Vanlife: The Ultimate Guide To Living A Minimalist Lifestyle On Wheels

It’s a common misconception that living a minimalist lifestyle means you have to give up on your dreams of going out and exploring the world. You don’t have to live a nomadic lifestyle in order to go minimal. We all have a lot of stuff, and this can be especially true when you’re living out of one suitcase for months at a time. If you're looking for ways to simplify your life, here are some tips to help you get started.

Camping gadgets
Minimalism doesn't mean you have to give up on your dreams
People equate minimalism with having a minimalist lifestyle and being a hermit living in a van, which isn’t at all what it means. In fact, this is the most common misunderstanding about minimalism. While living a minimalistic lifestyle is certainly a possibility, it isn’t for everyone, and it doesn't have to mean giving up your dreams and desires. So, what does a minimalist lifestyle really mean? The ideal minimalist lifestyle means you're looking to simplify your life. You're looking to reduce the amount of stuff you own and live simply while still living an enjoyable and fulfilling life. It also means you're looking to live with less money, while still having a relatively high quality of life. What does this look like in practical terms? Start by deciding what your priorities are.
How to go minimal even if you don't want to live nomadically
Everything in your life can be broken down into three key parts: possessions, time, and work. Your possessions include everything from your car to your clothes. Your time includes everything from your television to your computer. And your work consists of everything else in between. Everything that doesn’t fall into one of those categories can be simplified. If you only have possessions, you could give away or donate the items you don’t use regularly. If you have a specific schedule of when you work, it can be put into an app to let you know when to do things like cleaning or laundry. If you have specific work tasks, it can be assigned to you and then it will automatically be completed for you, giving you more free time.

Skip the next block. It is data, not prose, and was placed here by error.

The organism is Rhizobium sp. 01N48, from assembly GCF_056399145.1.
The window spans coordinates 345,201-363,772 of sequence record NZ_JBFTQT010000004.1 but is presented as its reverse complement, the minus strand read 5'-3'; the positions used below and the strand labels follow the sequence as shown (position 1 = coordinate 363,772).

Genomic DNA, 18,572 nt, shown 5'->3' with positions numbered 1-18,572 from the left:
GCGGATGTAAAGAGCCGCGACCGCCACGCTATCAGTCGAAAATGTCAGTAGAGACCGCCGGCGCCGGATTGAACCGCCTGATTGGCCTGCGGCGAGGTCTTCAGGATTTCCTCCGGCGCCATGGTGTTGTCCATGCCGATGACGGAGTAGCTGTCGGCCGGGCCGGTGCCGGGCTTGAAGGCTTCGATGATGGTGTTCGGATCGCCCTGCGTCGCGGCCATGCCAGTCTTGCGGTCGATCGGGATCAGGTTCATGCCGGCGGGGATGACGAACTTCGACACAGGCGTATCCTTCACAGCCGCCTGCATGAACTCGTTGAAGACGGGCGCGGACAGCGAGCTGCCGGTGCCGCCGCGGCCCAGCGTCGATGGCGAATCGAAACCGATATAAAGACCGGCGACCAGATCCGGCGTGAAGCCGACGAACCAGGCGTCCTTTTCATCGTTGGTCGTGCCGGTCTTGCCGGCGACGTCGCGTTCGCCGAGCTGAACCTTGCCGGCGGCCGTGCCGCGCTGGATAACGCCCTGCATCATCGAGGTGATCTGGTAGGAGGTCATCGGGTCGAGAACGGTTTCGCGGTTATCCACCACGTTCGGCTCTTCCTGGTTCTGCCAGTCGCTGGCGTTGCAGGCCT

The benefits of living a minimalist lifestyle
Minimalism can be all about simplicity and conservation of resources. What you choose to live with and how you pack will save you money, space, and time. As you move through the process of becoming a minimalists, you’ll also begin to become more aware of the waste and uselessness of your possessions. You’ll wonder how you ever got by without so many things and may begin to question the things you waste your time on every day. You may also begin to realize the tremendous value you get from living with less. Saving money Minimalism can be an excellent money saver if you’re willing to give up a few things.
Tips for simplifying your life
1. Reduce the number of belongings you bring Buying fewer things means you'll have less to worry about. You won’t have to check in a dozen pieces of luggage to take home at the end of the day. Many RVers have gone as far as getting rid of items that are unnecessary in their daily lives. “My basic rule for minimizing is to keep only three, comfortable outfits, the basics for every day and a third for special occasions,” says San Francisco RVer Patricia Bellecourt. "Do not carry a lot of outerwear because you need it just once a year." The number of personal items you bring will depend on how long you plan to stay in one place. For example, if you live in one place for only two months, then you can travel light.
People have been vanlifeing since the 1970s, but in the past decade it has gained serious momentum. Since I had no real prior experience in van life, I was nervous I’d have to purchase a new vehicle, convert it, or otherwise take a lot of major steps to be able to make the transition. It took a couple of months, a lot of research, and a lot of help from members of the vanlife community before I finally decided to buy a van and go live in it. I started living out of my van for a month and got a great response from my friends and family and got a lot of support on the vanlife subreddit, but I knew I had to do something more and make the transition permanent.